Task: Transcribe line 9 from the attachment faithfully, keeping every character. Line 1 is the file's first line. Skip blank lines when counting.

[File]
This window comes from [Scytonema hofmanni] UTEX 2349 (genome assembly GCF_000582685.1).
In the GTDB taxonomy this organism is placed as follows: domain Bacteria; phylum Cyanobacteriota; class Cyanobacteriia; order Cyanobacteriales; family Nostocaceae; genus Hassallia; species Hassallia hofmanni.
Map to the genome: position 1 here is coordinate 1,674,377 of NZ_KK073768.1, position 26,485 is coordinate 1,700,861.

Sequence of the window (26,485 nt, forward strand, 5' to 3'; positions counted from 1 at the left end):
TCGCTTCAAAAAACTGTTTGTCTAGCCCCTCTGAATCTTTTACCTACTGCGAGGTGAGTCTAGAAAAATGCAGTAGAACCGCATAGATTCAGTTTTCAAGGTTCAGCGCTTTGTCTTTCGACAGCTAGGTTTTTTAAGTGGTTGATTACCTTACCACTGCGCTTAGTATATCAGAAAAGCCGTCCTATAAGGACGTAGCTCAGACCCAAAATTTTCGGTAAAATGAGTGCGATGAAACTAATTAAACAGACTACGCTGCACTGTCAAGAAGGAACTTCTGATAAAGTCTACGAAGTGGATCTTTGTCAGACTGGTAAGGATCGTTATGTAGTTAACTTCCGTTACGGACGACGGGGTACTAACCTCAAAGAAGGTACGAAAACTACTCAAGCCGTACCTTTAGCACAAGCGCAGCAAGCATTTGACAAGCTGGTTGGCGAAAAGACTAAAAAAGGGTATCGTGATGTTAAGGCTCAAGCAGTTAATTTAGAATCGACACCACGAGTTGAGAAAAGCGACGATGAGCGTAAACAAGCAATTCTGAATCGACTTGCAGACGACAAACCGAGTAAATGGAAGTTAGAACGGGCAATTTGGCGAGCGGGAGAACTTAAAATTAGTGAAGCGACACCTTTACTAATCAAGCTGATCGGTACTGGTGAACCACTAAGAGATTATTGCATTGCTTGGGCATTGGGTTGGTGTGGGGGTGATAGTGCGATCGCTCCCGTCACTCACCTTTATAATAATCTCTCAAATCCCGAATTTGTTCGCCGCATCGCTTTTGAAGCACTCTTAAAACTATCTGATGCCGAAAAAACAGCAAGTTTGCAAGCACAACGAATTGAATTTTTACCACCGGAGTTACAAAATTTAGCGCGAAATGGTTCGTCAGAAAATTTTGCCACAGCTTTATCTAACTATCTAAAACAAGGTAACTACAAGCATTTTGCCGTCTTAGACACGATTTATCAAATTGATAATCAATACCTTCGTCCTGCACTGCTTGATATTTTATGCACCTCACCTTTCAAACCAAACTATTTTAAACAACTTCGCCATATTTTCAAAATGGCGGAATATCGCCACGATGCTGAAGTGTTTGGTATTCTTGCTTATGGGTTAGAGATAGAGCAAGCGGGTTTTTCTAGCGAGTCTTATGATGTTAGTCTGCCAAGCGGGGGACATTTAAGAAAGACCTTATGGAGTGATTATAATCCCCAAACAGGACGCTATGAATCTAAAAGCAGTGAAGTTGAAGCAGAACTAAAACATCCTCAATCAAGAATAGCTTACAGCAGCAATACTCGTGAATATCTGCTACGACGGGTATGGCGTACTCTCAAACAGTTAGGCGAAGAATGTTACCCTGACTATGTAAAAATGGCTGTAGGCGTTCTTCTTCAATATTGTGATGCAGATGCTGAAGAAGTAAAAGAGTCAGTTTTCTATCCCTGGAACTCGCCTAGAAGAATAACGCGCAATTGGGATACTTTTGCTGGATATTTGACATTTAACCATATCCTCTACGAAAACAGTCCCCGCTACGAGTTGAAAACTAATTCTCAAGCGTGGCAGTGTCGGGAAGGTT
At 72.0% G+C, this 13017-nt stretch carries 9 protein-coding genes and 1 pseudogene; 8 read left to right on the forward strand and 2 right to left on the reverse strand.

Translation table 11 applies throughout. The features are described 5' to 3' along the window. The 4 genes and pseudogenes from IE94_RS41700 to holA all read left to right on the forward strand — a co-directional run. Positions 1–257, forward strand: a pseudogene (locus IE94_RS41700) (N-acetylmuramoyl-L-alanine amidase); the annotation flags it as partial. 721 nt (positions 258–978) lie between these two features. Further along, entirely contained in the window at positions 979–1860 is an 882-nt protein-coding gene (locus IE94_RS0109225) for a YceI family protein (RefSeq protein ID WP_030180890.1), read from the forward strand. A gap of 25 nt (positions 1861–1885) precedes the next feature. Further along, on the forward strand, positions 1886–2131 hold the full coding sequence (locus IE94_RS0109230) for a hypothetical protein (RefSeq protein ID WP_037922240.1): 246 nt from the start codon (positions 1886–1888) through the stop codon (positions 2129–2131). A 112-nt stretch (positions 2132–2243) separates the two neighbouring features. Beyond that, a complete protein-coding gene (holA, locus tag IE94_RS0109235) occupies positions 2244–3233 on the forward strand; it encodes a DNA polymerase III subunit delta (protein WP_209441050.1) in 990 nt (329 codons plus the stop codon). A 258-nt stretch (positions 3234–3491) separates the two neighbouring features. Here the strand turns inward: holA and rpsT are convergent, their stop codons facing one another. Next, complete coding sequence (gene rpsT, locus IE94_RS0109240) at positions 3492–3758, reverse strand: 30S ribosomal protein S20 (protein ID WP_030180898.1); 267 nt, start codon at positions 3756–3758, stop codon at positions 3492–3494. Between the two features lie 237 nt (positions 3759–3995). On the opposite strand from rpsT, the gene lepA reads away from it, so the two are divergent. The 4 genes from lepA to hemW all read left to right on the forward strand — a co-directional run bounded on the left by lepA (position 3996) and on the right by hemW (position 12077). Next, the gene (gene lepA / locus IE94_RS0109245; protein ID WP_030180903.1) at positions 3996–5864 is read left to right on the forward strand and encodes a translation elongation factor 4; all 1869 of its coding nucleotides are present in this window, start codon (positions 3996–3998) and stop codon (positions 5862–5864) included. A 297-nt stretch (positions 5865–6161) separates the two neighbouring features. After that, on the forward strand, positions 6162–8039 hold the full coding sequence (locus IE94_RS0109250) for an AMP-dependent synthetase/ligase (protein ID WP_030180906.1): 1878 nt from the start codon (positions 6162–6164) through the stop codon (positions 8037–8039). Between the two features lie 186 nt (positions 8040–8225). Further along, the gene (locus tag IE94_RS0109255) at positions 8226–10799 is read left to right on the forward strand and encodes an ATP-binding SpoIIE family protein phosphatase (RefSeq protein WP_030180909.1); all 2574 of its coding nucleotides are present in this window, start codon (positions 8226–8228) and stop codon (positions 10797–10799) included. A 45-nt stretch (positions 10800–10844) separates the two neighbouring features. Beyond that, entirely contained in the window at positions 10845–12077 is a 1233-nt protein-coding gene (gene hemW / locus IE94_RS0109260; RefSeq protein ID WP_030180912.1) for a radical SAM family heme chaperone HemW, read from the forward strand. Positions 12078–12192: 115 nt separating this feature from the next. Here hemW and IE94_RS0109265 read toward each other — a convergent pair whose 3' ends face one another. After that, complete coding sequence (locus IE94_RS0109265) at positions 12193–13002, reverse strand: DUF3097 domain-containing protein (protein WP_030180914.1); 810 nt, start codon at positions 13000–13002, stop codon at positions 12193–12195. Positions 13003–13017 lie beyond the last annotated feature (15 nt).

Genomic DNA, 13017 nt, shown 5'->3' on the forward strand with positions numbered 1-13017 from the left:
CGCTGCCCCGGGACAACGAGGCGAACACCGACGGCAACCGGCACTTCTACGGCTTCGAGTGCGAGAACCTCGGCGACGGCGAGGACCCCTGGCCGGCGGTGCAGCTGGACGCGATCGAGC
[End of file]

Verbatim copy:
CGCTGCCCCGGGACAACGAGGCGAACACCGACGGCAACCGGCACTTCTACGGCTTCGAGTGCGAGAACCTCGGCGACGGCGAGGACCCCTGGCCGGCGGTGCAGCTGGACGCGATCGAGC